A Queue that allows the producer thread to raise an exception in the consumer threads, or vice versa.
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class QueueInterrupt(Exception): pass class InterruptibleQueue(Queue.Queue): """Subclass of Queue allows one to interrupt producers and consumers.""" def __init__(self,maxsize=0): Queue.Queue.__init__(self,maxsize) self.consumer_interrupt = False self.producer_interrupt = False def interrupt_all_consumers(self): """Raise QueueInterrupt in all consumer threads. Any thread currently waiting to get an item, and any subsequent thread that calls the get() method, will receive the QueueInterrupt exception. """ self.not_empty.acquire() self.consumer_interrupt = True self.not_empty.notifyAll() self.not_empty.release() def interrupt_all_producers(self): """Raise QueueInterrupt in all producer threads. Any thread currently waiting to put an item, and any subsequent thread that calls the put() method, will receive the QueueInterrupt exception. """ self.not_full.acquire() self.producer_interrupt = True self.not_full.notifyAll() self.not_full.release() def _empty(self): if self.consumer_interrupt: return False return Queue.Queue._empty(self) def _full(self): if self.producer_interrupt: return False return Queue.Queue._full(self) def _get(self): if self.consumer_interrupt: raise QueueInterrupt return Queue.Queue._get(self) def _put(self,item): if self.producer_interrupt: raise QueueInterrupt Queue.Queue._put(self,item)
There are many cases in threaded applications where a producer or consumer thread becomes aware of some situation and has to notify the other thread of that situation immediately.
One obvious case is when the user cancels the entire operation: whichever thread is aware of it has to notify the other one. Consider a slide show viewer that has a producer thread that runs in the background and prerenders slides. It puts the slides into a Queue, and the consumer thread gets one whenever the user requests a new slide. If the user were to quit the application, only the consumer thead would know about it (since it is the GUI thread). The consumer has to notify the producer to stop producing and terminate.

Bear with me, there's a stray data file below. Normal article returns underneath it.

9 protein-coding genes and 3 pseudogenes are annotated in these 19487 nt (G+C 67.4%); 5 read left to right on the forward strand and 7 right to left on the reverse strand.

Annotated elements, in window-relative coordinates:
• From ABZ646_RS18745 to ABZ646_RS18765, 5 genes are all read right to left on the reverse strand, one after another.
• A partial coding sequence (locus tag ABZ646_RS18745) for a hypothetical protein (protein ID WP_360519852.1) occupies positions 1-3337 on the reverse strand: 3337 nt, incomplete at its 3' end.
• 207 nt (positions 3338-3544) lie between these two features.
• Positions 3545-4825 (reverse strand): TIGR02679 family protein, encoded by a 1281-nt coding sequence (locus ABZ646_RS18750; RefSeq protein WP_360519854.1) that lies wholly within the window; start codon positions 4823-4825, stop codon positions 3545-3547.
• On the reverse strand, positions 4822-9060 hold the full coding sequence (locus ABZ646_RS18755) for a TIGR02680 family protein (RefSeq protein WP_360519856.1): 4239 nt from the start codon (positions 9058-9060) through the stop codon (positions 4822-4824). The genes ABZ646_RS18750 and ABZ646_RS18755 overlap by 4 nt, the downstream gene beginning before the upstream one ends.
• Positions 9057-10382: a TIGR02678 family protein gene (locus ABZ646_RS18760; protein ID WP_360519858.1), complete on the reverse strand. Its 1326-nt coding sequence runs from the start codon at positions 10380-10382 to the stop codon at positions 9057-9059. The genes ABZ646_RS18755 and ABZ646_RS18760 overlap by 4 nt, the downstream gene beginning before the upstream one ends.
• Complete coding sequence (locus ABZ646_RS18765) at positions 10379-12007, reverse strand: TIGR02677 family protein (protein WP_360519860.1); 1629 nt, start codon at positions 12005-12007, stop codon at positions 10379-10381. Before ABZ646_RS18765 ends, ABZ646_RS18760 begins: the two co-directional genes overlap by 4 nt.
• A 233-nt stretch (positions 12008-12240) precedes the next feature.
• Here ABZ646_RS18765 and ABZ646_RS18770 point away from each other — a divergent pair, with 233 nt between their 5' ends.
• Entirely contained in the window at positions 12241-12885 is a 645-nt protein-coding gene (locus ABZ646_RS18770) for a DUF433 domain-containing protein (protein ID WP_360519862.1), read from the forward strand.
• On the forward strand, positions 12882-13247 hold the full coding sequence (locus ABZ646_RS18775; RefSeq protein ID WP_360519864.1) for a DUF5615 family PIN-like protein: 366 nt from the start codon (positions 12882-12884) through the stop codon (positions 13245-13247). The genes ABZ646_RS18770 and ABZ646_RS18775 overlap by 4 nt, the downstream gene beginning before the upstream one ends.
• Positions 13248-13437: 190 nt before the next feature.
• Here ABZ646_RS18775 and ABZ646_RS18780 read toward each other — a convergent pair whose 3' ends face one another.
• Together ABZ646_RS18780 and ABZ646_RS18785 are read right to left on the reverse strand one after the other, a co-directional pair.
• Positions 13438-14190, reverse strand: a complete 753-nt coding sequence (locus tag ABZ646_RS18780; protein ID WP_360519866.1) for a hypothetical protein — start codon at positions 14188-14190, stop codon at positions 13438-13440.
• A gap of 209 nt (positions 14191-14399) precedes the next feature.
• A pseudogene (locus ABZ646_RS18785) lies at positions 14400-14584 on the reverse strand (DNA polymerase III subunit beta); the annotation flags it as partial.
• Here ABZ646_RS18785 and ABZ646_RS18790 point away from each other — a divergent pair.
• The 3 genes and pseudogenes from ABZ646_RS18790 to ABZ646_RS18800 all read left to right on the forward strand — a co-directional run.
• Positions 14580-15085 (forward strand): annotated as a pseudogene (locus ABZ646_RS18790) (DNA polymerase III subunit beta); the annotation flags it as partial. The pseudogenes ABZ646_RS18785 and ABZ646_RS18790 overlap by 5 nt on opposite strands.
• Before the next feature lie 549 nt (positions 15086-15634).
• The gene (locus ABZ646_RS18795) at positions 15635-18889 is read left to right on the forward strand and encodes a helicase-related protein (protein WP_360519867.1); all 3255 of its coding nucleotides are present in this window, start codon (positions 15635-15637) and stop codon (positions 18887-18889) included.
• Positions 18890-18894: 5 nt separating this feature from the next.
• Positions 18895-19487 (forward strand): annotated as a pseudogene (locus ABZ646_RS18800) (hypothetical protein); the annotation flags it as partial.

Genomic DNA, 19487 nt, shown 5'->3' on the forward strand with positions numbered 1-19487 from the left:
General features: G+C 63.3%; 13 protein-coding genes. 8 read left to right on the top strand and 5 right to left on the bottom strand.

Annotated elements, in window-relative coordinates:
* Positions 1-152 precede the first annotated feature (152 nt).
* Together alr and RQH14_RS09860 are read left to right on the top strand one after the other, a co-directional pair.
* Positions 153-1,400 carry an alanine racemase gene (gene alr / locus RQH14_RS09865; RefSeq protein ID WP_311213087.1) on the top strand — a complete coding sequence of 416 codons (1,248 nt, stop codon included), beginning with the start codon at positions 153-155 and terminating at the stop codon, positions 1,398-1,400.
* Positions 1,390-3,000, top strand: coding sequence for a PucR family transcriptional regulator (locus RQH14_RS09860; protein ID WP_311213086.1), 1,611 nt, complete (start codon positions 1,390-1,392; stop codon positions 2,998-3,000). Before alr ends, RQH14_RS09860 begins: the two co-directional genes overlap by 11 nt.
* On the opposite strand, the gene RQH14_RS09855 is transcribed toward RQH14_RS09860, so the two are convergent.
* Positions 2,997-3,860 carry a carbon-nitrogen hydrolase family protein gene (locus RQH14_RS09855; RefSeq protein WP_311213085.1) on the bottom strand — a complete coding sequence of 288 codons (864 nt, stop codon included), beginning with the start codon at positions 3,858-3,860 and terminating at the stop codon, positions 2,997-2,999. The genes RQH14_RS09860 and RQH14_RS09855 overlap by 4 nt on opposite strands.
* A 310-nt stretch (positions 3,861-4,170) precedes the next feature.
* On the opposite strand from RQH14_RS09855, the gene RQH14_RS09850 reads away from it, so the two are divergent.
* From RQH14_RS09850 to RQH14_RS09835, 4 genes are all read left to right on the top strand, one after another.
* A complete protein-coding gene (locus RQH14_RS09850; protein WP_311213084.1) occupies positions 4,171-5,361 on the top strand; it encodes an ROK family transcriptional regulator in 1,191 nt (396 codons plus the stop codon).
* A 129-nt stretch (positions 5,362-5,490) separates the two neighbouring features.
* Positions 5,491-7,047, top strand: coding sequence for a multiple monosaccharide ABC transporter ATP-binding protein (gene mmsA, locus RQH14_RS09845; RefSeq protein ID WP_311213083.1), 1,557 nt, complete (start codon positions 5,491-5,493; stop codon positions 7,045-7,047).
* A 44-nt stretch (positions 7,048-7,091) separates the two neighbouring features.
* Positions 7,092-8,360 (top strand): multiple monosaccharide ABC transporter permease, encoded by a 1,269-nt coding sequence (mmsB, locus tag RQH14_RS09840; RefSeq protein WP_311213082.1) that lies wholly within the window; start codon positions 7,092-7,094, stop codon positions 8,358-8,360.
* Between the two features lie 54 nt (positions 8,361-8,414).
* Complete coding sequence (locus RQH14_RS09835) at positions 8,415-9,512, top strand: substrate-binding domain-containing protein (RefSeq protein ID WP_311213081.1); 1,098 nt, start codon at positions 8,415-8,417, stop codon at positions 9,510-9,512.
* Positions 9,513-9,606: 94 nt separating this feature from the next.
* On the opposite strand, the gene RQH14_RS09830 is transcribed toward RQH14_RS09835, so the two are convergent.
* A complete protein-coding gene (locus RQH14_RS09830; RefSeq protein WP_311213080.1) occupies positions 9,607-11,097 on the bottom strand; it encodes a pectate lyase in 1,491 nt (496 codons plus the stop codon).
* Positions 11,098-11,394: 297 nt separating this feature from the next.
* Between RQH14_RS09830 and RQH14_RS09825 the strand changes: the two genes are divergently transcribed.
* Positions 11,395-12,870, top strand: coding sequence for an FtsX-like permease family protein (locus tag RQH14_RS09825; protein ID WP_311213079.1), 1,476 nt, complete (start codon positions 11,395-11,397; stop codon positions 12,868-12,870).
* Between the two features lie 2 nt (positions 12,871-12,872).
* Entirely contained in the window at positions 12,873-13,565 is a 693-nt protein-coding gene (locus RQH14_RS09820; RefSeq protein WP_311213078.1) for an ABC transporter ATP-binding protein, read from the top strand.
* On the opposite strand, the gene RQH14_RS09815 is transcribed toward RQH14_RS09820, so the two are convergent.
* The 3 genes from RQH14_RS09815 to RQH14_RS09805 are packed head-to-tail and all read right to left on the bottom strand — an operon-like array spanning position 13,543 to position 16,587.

A straightforward way to do this is to cause an exception to be raised in the threads on the other end of the Queue. That's what this class does. It adds methods to set flags indicating whether a current or subsequent call to either put or get should result in an exception.
In the above example, when user quits, the consumer thread would call
queue.interrupt_all_producers(), which sets the producer interrupt flag and notifies all waiting threads. If the producer is waiting on the queue an exception is immediately raised; otherwise the exception is raised as soon as it calls
This recipe is a minimal implementation of this technique and can be improved in several obvious ways, such as allowing threads to pass data to the threads they're interrupting via the QueueInterrupt object, or providing methods to cancel the interrupt state.
I realized I had misspelled "Interruptible" as "Interruptable". It is now corrected.
There is one problem with this. Say you have one thread that calls interrupt_all_consumers() when the queue is empty. Then in the consumer thread, the get() call will appear to block. Internally to Queue, it is looping over:
...before it ever makes the call to _get().
I get around this by writing:
But this may not be appropriate in all cases.
The reason for that problem is the implementation of Queue changed sometime between 2.5 and 2.7. Queue.get used to call _empty(); for some reason--a good one, I'm sure--they changed it to call _qsize().
Such is the danger of subclassing code you don't control.
Now I'll probably have to come up with a version that works with all Python 2.x at least.